1. Caroline Blankoff’s meditation on GChat

    Posted January 7, 2011 in ephemera, webapps  |  No Comments so far

    I enjoyed reading this meditation on the subject of Google’s GChat by Caroline Bankoff, posted over at Thought Catalog. The piece is titled “45 Things I Think About When I Think About GChat” and it should resonate with anyone who’s spent time talking on that tool.

    “Thing” Number 10 is:

    It would be basically impossible to have anonymous cybersex on GChat. There is Group Chat, but there are no GChat rooms and, even if there were, they would lack the dim light of AOL’s “Romance” chat rooms. The best you could do with GChat is some kind of key party, with everyone going off the record with someone else’s contact.

    If we’re to believe Rule 34, some people must have done this at one point…

  2. Why you should use Evernote

    Posted September 22, 2010 in software, webapps  |  No Comments so far

    Evernote is a free service that allows you store text, images, audio files and (if you’re a premium subscriber like me) any other type of document on the web.

    Evernote logo

    OK, so that sounds useful, but hardly unique. There are lots of tools that do the the same sort of thing: SugarSync and DropBox are two that come to mind. The difference with Evernote is that it’s optimised for a particular purpose, online note-taking. And when I say optimised, I mean optimised.

    For note-taking to work it has to be as immediate and accessible as a notebook and pen in your pocket. And for the online aspect to work, it has to take advantage of the medium. Evernote succeeds on both these points, and here’s how.


    Evernote have produced desktop applications for Windows and Mac OS X. There’s a fully featured web client. Mobile apps exist for iPhone, iPad, Android, Blackberry, Palm’s Web OS and even ,Windows Mobile. You can add notes via the automated Twitter account, @myEN. There are various browser extensions and third party apps. So there’s no shortage of ways to get hold of, and add to, your notes.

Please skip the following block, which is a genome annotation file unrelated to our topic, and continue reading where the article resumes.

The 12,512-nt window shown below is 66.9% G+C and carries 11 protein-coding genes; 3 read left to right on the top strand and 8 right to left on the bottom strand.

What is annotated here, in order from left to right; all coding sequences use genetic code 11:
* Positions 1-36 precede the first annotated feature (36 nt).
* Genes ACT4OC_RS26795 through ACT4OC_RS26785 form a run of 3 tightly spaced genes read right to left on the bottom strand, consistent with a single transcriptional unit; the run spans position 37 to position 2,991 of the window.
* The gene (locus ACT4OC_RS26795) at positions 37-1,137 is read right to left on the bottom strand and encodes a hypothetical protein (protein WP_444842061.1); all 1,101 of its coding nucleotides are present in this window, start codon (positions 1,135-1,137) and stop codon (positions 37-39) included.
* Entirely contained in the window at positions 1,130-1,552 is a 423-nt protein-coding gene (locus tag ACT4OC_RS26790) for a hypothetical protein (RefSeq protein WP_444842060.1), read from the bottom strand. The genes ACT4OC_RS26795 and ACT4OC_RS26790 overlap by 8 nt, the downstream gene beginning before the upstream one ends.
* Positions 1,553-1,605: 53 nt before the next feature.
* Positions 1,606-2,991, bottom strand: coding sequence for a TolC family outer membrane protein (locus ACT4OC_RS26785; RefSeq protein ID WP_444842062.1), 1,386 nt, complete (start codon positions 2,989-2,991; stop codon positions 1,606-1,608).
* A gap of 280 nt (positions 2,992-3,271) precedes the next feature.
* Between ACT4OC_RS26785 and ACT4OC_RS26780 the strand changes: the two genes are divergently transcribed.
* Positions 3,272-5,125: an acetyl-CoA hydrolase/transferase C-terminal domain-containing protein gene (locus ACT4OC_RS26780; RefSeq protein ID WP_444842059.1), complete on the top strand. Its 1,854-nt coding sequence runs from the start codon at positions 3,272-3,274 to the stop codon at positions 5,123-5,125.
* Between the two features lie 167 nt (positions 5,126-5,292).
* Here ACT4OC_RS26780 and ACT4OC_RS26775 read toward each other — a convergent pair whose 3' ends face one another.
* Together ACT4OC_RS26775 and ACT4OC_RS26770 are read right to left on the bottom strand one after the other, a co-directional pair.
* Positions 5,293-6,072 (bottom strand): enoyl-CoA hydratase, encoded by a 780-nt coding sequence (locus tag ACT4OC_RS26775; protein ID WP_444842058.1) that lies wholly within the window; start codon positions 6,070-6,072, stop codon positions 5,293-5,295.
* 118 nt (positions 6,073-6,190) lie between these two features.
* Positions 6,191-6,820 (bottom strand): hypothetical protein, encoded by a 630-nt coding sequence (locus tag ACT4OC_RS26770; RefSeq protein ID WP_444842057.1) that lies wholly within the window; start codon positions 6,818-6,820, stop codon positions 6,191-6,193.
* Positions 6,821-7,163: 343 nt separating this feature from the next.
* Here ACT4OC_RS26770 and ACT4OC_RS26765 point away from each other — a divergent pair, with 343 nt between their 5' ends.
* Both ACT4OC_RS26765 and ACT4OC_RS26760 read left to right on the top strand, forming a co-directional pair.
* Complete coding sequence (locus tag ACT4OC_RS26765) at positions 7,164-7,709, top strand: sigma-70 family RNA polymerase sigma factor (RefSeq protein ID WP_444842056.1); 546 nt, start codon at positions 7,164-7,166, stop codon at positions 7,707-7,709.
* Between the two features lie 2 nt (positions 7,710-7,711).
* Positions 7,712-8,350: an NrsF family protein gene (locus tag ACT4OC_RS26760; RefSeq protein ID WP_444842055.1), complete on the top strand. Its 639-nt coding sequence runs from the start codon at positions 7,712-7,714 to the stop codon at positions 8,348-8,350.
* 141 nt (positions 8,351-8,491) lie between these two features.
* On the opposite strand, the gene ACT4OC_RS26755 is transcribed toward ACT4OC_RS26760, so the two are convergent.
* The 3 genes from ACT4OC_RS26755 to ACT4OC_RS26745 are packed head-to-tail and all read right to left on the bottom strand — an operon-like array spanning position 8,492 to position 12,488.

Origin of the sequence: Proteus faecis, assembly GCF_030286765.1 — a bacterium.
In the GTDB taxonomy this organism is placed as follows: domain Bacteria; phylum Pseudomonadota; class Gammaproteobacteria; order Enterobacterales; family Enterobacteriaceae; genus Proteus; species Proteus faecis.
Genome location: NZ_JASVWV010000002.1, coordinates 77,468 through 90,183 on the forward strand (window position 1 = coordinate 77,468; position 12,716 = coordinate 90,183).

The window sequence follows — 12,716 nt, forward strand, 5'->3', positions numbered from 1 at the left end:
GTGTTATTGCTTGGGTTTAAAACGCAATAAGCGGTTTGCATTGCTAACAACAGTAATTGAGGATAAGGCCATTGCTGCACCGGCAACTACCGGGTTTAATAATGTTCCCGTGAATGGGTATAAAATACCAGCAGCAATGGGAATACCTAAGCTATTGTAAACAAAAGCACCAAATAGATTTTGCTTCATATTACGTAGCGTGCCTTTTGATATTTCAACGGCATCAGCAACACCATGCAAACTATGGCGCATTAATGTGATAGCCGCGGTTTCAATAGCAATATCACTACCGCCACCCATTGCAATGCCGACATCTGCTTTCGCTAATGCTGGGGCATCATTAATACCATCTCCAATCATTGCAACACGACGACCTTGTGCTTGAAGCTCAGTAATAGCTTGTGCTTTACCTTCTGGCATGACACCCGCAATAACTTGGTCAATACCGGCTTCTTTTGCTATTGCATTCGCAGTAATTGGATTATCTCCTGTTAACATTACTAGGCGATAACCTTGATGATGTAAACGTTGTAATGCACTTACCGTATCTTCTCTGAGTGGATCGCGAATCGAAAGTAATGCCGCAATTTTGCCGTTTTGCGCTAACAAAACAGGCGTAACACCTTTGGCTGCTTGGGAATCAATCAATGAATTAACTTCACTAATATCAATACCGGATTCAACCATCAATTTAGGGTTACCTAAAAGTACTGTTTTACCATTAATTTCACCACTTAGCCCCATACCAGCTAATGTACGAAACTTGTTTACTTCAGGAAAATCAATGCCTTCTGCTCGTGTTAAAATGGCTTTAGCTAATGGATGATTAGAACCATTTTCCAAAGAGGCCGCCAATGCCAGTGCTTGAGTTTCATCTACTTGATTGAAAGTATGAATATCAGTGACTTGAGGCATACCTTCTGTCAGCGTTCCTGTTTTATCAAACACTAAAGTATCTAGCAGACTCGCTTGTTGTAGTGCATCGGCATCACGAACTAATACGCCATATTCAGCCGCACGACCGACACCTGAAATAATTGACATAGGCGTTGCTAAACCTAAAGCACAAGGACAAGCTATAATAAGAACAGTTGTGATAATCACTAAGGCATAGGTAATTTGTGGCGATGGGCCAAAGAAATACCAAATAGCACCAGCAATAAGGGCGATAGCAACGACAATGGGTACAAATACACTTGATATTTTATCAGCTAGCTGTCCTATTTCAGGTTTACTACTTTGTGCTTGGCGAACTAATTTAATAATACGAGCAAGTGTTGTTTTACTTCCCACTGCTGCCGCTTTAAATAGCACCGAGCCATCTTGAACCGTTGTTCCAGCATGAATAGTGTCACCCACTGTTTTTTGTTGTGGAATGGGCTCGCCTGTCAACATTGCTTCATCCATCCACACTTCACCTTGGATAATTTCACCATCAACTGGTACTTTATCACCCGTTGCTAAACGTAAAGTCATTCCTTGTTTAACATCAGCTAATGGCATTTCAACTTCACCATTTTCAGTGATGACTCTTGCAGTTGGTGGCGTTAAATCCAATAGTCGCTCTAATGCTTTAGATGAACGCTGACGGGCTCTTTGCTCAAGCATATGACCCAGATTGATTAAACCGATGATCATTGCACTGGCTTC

The various Evernote apps are all designed to help you get information into Evernote quickly, including images and audio as well as text notes. On mobiles, you can use Evernote to launch the camera and take a photo – that photo, once tagged, will be added to your notes, and will then be accessible from anywhere. Here’s the Android app’s start screen:

    Evernote Android app

    On the desktop apps, there’s an option to have Evernote take control of the Print Screen key. Pressing it will bring up some crosshairs, which you then use to select an area of the screen to send straight to Evernote. Right-clicking a file gives you a “send to Evernote” option. And anything you add can be tagged, making it easy to retrieve in future.


    It’s one thing to be able to add lots of notes and have them available on almost any network-enabled device you own. But one advantage of having those notes online is the ability to share them.

    Evernote allows you to create additional notebooks, which can then be shared with the world or with specified individuals. If you want someone else to see a note, just move it to one of your shared notebooks, and others can see it.

    There’s a WordPress extension called Everpress that will automatically post items from a shared notebook to your blog, but I haven’t tried that yet.


    This is the best bit, and the feature that really got my attention when I first found it.

    One day, when I was still quite new to Evernote, I was testing its search feature. I searched for a word that I knew wasn’t stored in plain text (I didn’t have many notes then). Evernote said “1 result returned”, so I thought the search system must have a bug. Then I looked at the result, and it was a photo I’d taken of a whiteboard. The word I’d searched for was written on the board, and Evernote had highlighted it in yellow.

    Evernote search

    Searching for the word 'confirm' - the highlighting is from Evernote

    Up until then I didn’t know Evernote had that feature, and it was a bit of an “encountering the future” moment. Whenever I tell people about this they have an “encountering the future” moment too.

    I’ve since found out that Evernote scans any images you upload and uses OCR to extract text from them. That text then becomes searchable, which is extremely useful, and is becoming more so over time.